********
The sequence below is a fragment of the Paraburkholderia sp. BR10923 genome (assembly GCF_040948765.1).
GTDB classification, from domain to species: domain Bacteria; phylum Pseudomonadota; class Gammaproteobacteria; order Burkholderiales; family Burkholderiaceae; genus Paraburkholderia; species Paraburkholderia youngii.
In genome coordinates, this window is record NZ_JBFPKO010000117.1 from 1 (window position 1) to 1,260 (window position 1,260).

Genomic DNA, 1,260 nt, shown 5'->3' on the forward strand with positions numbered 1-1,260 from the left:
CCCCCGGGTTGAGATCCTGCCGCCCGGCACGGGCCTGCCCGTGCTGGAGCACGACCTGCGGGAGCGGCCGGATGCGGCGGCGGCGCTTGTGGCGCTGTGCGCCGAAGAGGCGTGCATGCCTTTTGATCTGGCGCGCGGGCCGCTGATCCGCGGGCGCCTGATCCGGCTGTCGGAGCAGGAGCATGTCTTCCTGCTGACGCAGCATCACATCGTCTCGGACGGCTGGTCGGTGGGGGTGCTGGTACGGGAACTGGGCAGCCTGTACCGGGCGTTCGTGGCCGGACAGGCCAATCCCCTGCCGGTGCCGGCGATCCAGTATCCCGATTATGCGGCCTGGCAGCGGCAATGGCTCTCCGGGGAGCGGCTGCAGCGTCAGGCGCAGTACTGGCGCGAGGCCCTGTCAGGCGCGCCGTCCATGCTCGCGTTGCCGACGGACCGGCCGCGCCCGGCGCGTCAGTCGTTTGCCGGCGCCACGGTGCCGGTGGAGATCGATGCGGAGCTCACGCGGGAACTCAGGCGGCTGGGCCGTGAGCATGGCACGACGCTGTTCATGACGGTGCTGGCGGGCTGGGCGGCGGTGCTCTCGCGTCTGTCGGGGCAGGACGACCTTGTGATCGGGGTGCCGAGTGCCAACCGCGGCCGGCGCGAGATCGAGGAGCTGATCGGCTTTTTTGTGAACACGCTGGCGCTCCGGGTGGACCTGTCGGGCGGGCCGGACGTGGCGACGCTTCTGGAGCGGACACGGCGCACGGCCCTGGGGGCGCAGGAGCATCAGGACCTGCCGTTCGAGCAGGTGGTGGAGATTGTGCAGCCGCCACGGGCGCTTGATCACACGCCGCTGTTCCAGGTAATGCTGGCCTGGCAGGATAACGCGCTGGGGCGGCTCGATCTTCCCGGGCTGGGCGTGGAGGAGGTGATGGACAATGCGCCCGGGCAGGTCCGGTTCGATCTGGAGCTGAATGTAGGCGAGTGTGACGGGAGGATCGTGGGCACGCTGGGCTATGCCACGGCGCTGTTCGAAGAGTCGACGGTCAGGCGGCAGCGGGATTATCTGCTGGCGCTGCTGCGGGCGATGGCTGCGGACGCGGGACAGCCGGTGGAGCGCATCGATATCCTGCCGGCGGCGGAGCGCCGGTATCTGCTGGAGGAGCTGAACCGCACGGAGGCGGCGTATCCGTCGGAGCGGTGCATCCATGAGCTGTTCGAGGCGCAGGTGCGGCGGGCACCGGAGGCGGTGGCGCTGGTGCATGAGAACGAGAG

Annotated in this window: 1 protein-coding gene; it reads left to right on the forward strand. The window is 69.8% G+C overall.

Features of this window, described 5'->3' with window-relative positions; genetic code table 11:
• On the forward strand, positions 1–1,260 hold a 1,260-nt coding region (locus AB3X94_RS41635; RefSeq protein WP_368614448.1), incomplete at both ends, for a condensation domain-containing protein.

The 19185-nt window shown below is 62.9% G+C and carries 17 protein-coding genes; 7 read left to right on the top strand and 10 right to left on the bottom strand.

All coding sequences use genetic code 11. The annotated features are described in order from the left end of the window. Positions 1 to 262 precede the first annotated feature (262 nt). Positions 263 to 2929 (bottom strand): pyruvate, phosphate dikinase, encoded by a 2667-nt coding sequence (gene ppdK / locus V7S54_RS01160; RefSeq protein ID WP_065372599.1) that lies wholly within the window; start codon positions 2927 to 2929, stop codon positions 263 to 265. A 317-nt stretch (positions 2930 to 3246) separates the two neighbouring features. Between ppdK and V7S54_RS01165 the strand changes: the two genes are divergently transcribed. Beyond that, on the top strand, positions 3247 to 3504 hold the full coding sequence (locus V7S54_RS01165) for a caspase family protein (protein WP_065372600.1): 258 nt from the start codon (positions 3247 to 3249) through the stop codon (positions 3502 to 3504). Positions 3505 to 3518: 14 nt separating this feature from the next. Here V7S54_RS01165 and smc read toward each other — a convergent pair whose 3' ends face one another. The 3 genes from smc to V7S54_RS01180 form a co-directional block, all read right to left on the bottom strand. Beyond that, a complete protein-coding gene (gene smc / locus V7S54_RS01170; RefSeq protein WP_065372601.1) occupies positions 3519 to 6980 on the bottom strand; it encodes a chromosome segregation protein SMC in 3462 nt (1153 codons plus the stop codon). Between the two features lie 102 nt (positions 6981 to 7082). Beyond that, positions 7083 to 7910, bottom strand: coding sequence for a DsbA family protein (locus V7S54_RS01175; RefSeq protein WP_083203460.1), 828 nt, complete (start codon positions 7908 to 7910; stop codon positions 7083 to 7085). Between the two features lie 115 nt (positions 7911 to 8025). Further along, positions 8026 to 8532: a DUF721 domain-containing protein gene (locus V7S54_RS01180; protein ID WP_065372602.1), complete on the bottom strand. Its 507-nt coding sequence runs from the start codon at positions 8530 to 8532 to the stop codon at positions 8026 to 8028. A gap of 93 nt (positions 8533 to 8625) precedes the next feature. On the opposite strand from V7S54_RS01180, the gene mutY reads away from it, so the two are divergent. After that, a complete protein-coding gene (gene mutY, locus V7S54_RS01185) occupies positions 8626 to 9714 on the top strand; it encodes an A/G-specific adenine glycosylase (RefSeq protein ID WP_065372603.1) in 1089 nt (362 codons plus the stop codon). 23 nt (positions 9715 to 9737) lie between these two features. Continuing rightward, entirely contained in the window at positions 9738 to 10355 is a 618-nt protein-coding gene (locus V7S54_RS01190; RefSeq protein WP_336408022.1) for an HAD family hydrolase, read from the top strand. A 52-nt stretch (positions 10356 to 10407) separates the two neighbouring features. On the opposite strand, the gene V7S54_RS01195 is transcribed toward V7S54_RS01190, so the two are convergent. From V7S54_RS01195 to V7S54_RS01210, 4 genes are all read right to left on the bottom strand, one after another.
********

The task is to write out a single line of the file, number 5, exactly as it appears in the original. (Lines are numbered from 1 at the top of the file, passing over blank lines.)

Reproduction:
CCCCCGGGTTGAGATCCTGCCGCCCGGCACGGGCCTGCCCGTGCTGGAGCACGACCTGCGGGAGCGGCCGGATGCGGCGGCGGCGCTTGTGGCGCTGTGCGCCGAAGAGGCGTGCATGCCTTTTGATCTGGCGCGCGGGCCGCTGATCCGCGGGCGCCTGATCCGGCTGTCGGAGCAGGAGCATGTCTTCCTGCTGACGCAGCATCACATCGTCTCGGACGGCTGGTCGGTGGGGGTGCTGGTACGGGAACTGGGCAGCCTGTACCGGGCGTTCGTGGCCGGACAGGCCAATCCCCTGCCGGTGCCGGCGATCCAGTATCCCGATTATGCGGCCTGGCAGCGGCAATGGCTCTCCGGGGAGCGGCTGCAGCGTCAGGCGCAGTACTGGCGCGAGGCCCTGTCAGGCGCGCCGTCCATGCTCGCGTTGCCGACGGACCGGCCGCGCCCGGCGCGTCAGTCGTTTGCCGGCGCCACGGTGCCGGTGGAGATCGATGCGGAGCTCACGCGGGAACTCAGGCGGCTGGGCCGTGAGCATGGCACGACGCTGTTCATGACGGTGCTGGCGGGCTGGGCGGCGGTGCTCTCGCGTCTGTCGGGGCAGGACGACCTTGTGATCGGGGTGCCGAGTGCCAACCGCGGCCGGCGCGAGATCGAGGAGCTGATCGGCTTTTTTGTGAACACGCTGGCGCTCCGGGTGGACCTGTCGGGCGGGCCGGACGTGGCGACGCTTCTGGAGCGGACACGGCGCACGGCCCTGGGGGCGCAGGAGCATCAGGACCTGCCGTTCGAGCAGGTGGTGGAGATTGTGCAGCCGCCACGGGCGCTTGATCACACGCCGCTGTTCCAGGTAATGCTGGCCTGGCAGGATAACGCGCTGGGGCGGCTCGATCTTCCCGGGCTGGGCGTGGAGGAGGTGATGGACAATGCGCCCGGGCAGGTCCGGTTCGATCTGGAGCTGAATGTAGGCGAGTGTGACGGGAGGATCGTGGGCACGCTGGGCTATGCCACGGCGCTGTTCGAAGAGTCGACGGTCAGGCGGCAGCGGGATTATCTGCTGGCGCTGCTGCGGGCGATGGCTGCGGACGCGGGACAGCCGGTGGAGCGCATCGATATCCTGCCGGCGGCGGAGCGCCGGTATCTGCTGGAGGAGCTGAACCGCACGGAGGCGGCGTATCCGTCGGAGCGGTGCATCCATGAGCTGTTCGAGGCGCAGGTGCGGCGGGCACCGGAGGCGGTGGCGCTGGTGCATGAGAACGAGAG